Medical Power of Attorney types

If you decide to choose a medical power of attorney, here are some things to look for:

  1. Those who are not afraid of health workers and ready to ask the tough questions
  2. Someone who can put aside their own feelings about a particular procedure or medical option in order to ensure that your wishes are carried out
  3. Someone who understands your wishes about medical options and in end of life care

You can also think of an alternative proxy, if your first choice is unable to perform the job.

Once you choose a medical power of attorney, to continue to talk to him or her on a regular basis about the possible situations that may arise, and how you want them processed. Although you can not anticipate all the possibilities, the more you talk to this person about your wishes as a whole, the better they will understand your overall desire to withdraw at the end of his life.

Here are some features you can discuss:

  1. How do you feel about being fed or hydrated through a tube?
  2. Would you like to receive certain treatments, such as antibiotics, tube feeding or mechanical ventilation during the probationary period and to stop them if some time has passed with no improvement?
  3. How aggressive you want your doctor to be on the use of the CPT must stop your heart?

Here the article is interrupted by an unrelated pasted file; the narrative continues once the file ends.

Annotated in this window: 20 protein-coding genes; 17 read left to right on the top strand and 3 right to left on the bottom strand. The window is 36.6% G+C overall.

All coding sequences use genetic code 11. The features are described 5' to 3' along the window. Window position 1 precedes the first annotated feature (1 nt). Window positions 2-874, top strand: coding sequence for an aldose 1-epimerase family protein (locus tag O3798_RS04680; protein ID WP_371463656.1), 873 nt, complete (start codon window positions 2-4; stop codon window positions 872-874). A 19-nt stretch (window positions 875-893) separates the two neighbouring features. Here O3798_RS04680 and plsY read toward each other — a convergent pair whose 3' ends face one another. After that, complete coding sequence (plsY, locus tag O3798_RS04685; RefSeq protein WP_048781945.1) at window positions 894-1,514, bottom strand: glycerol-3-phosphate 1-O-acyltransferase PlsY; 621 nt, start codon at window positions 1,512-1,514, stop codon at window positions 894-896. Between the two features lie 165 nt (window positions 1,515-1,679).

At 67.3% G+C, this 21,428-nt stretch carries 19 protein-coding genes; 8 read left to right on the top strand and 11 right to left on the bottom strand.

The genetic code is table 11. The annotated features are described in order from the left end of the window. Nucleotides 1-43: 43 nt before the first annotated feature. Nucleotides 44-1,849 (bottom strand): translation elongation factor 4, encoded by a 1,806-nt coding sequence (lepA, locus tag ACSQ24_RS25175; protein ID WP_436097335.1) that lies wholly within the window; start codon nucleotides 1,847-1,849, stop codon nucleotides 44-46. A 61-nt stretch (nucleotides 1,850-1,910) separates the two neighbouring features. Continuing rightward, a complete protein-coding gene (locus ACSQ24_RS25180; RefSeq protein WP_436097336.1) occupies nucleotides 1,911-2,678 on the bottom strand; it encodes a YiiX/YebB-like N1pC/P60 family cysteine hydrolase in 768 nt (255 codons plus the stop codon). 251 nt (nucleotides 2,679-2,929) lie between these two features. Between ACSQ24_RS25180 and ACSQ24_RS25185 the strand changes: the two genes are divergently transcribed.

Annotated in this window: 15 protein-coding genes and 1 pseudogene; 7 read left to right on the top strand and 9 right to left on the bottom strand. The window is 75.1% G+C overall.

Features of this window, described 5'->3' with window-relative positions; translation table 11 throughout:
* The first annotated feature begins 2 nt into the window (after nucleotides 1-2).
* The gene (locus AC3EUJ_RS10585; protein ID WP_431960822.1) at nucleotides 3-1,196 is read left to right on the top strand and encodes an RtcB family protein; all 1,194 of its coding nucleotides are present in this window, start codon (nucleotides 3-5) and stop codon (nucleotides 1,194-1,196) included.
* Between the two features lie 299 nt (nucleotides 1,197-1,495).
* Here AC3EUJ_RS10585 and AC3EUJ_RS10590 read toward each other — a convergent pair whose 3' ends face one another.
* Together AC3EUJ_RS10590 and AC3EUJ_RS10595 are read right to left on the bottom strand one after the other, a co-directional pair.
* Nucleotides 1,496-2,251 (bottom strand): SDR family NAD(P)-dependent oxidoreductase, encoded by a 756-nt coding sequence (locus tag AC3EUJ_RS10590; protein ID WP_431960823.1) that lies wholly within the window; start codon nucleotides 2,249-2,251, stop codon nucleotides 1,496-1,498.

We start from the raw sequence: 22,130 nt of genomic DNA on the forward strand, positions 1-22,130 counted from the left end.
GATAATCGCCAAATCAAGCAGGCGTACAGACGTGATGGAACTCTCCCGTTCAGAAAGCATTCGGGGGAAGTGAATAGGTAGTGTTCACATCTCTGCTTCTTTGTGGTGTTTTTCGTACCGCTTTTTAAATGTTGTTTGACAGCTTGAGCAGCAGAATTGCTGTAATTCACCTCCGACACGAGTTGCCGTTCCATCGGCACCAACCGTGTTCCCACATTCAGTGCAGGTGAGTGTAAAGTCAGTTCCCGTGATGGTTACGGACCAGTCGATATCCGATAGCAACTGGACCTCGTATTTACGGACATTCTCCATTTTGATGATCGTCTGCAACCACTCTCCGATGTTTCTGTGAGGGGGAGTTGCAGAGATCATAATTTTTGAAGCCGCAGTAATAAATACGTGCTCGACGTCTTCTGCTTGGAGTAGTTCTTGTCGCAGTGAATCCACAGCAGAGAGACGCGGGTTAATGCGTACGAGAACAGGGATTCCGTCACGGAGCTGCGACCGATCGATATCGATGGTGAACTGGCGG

4. What are you most afraid of on the procedure, you can get?
  5. What are you afraid might happen if you can not make their own decisions?
  6. Are there circumstances under which you would like more aggressive measures taken to maintain your life, and the other, under which you would not?

Living Will

If you are writing a living will, medical power of attorney, select, or both, you'll need to make these decisions are legally binding, in writing. There are state-specific forms for advance directives, as these; You do not need a lawyer to prepare them.

You can download the necessary forms. The shape of each state is different, so be sure to use the correct form for your state. You usually need to have your form witnessed and / or notarized, so carefully review the requirements for your state.

Once you have completed an advance directive, you should make sure that everyone involved in your care has a copy and knows about it: your doctor, hospital, hospice or your team of palliative care, important family members and your lawyer, if you have one